I do not admit that this consensus of authority, can be successfully met and overcome by the assumption that this Court has fallen into a particular groove from which it cannot be extricated except by such legislative action as will place us in line with most of the Courts of the States, as well as the Courts of England. On the contrary, I maintain that, though there is some conflict among the older decisions as to the rule governing actions brought to recover for negligence, all of the leading cases, decided for twenty years, where the question was even indirectly raised, have been in accord with the principle that where the evidence is conflicting and voluminous, and no instructions are asked, the Court may fall back upon the original rule, as stated by Beach, and let the jury put themselves in the place of the average pru*608dent man, as they would on a trial for murder be instructed to look at the testimony from the standpoint of an ideal man of ordinary courage situated as the prisoner was when the killing was done.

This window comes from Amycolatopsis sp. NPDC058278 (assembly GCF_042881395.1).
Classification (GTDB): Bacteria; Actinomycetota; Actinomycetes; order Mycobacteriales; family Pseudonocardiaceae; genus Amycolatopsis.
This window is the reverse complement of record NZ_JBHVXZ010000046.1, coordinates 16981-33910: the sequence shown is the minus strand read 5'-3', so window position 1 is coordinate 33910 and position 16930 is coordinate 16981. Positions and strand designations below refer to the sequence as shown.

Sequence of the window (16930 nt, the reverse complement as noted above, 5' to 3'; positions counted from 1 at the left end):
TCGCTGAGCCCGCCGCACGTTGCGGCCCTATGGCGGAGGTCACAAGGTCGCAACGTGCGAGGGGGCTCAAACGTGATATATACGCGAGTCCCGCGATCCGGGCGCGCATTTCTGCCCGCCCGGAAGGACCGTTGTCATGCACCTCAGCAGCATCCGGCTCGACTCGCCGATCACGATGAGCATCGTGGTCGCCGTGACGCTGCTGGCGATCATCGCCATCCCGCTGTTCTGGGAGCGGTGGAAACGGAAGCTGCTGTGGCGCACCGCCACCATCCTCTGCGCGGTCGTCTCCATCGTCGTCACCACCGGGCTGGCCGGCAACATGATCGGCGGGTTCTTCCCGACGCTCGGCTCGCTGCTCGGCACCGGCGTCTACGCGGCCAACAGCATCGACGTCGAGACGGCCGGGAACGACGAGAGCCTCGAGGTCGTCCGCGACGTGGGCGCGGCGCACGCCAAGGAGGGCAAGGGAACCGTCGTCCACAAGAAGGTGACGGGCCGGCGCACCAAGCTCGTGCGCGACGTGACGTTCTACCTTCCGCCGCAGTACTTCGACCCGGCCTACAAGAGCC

It is time that there are dicta in three or four cases in which the abstract proposition is stated that the rule of the prudent man is not to be submitted as a guide to the jury, but these obiter statements are in conflict with principles which underlie numberless decisions of this Court, unless explained by the fact that, in those particular cases, instructions were asked or the facts were undisputed. In Farmer v. Railroad, 88 N. C., at page 567, it appears that the plaintiff requested the following instructions: If the plaintiff was guilty of negligence in turning his mule out, yet if the defendant by the exercise of proper care could have avoided the injury, the plaintiff is entitled to recover.” The appeal was in part from the refusal to give this instruction, which was held to be error. Justice Ashe, delivering the opinion of the Court, said : “ But conceding that negligence was imputable to the plaintiff in turning his mule out of his lot, as described by the witnesses, still it was the duty of defendant to exercise proper care to avoid the injury, for it has been held by this Court that, “notwithstanding the previous negligence of the plaintiff, if, at the time when the injury was committed, it might have been avoided by the exercise of reasonable care and prudence on the part of defendant, an action will lie for damages. Gunter v. Wicker, 85 N. C., 310. * * * * The instruction asked by the plaintiff and refused by the Court was almost in the identical language of this decision, and when the Court declined to give it, the jury may possibly have been misled by the inference reasonably to be drawn from the -refusal.” In that case it was declared to be error to refuse to allow the jury to pass upon the question whether, by the exercise of ordinary care (or that which a prudent man would have exercised under similar circumstances), the defendant could *609have avoided the injury. This was 'not said obiter, but bore directly on the point raised. In our case it is held to have been error to allow the jury to pass upon the-question whether a man of ordinary prudence would, under the circumstances; have put his brick upon the land where the feme plaintiff’s brick were destroyed, because “the jury were left to decide that there was or not negligence, according as they might think a. man of ordinary prudence might do, one way or the opposite thereof, in view of the facts.” If the question whether the defendant, in the one case, could, by exercising the care which a prudent man occupying its place would have exhibited, might have avoided an injury, was one of fact for the jury, it is difficult to distinguish the question of plaintiff’s negligence from that of a defendant, and determine upon what principle it falls peculiarly within the province of the, Court to refuse anjr such test as applicable to contributory negligence only. If such is the standard or criterion by which a jury may determine whether a defendant railway company has exercised ordinary care, why may not the same test be applied by the jury to the question whether an injury is due to the concurrent negligence of a plaintiff? Yet, as we will see, the case of Farmer v. Railroad, supra, does not stand alone in support of the right of the jury upon the point mentioned by Justice Ashe, if the negligence of both parties must be passed upon under the same general rule.